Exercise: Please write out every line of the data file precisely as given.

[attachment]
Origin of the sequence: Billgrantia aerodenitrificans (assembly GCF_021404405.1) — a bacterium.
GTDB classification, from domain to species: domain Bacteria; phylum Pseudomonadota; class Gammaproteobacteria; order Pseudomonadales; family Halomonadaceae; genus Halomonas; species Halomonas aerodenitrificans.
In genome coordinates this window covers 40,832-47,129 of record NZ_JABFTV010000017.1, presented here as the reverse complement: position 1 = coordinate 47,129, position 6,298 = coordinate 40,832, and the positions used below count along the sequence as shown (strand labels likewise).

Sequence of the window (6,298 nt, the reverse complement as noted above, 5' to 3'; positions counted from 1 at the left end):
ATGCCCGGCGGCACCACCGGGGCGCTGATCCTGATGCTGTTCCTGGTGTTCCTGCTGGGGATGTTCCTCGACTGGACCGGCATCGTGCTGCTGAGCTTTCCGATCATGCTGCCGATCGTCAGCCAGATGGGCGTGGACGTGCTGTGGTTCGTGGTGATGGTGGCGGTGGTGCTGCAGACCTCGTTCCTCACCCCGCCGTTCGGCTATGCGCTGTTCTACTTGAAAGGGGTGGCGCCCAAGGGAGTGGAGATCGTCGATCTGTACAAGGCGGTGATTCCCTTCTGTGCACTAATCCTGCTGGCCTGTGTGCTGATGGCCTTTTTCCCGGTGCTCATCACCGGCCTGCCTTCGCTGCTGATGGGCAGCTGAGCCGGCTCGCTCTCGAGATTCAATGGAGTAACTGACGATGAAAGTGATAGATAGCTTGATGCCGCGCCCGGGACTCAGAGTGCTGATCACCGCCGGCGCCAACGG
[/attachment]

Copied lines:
Origin of the sequence: Billgrantia aerodenitrificans (assembly GCF_021404405.1) — a bacterium.
GTDB classification, from domain to species: domain Bacteria; phylum Pseudomonadota; class Gammaproteobacteria; order Pseudomonadales; family Halomonadaceae; genus Halomonas; species Halomonas aerodenitrificans.
In genome coordinates this window covers 40,832-47,129 of record NZ_JABFTV010000017.1, presented here as the reverse complement: position 1 = coordinate 47,129, position 6,298 = coordinate 40,832, and the positions used below count along the sequence as shown (strand labels likewise).

Sequence of the window (6,298 nt, the reverse complement as noted above, 5' to 3'; positions counted from 1 at the left end):
ATGCCCGGCGGCACCACCGGGGCGCTGATCCTGATGCTGTTCCTGGTGTTCCTGCTGGGGATGTTCCTCGACTGGACCGGCATCGTGCTGCTGAGCTTTCCGATCATGCTGCCGATCGTCAGCCAGATGGGCGTGGACGTGCTGTGGTTCGTGGTGATGGTGGCGGTGGTGCTGCAGACCTCGTTCCTCACCCCGCCGTTCGGCTATGCGCTGTTCTACTTGAAAGGGGTGGCGCCCAAGGGAGTGGAGATCGTCGATCTGTACAAGGCGGTGATTCCCTTCTGTGCACTAATCCTGCTGGCCTGTGTGCTGATGGCCTTTTTCCCGGTGCTCATCACCGGCCTGCCTTCGCTGCTGATGGGCAGCTGAGCCGGCTCGCTCTCGAGATTCAATGGAGTAACTGACGATGAAAGTGATAGATAGCTTGATGCCGCGCCCGGGACTCAGAGTGCTGATCACCGCCGGCGCCAACGG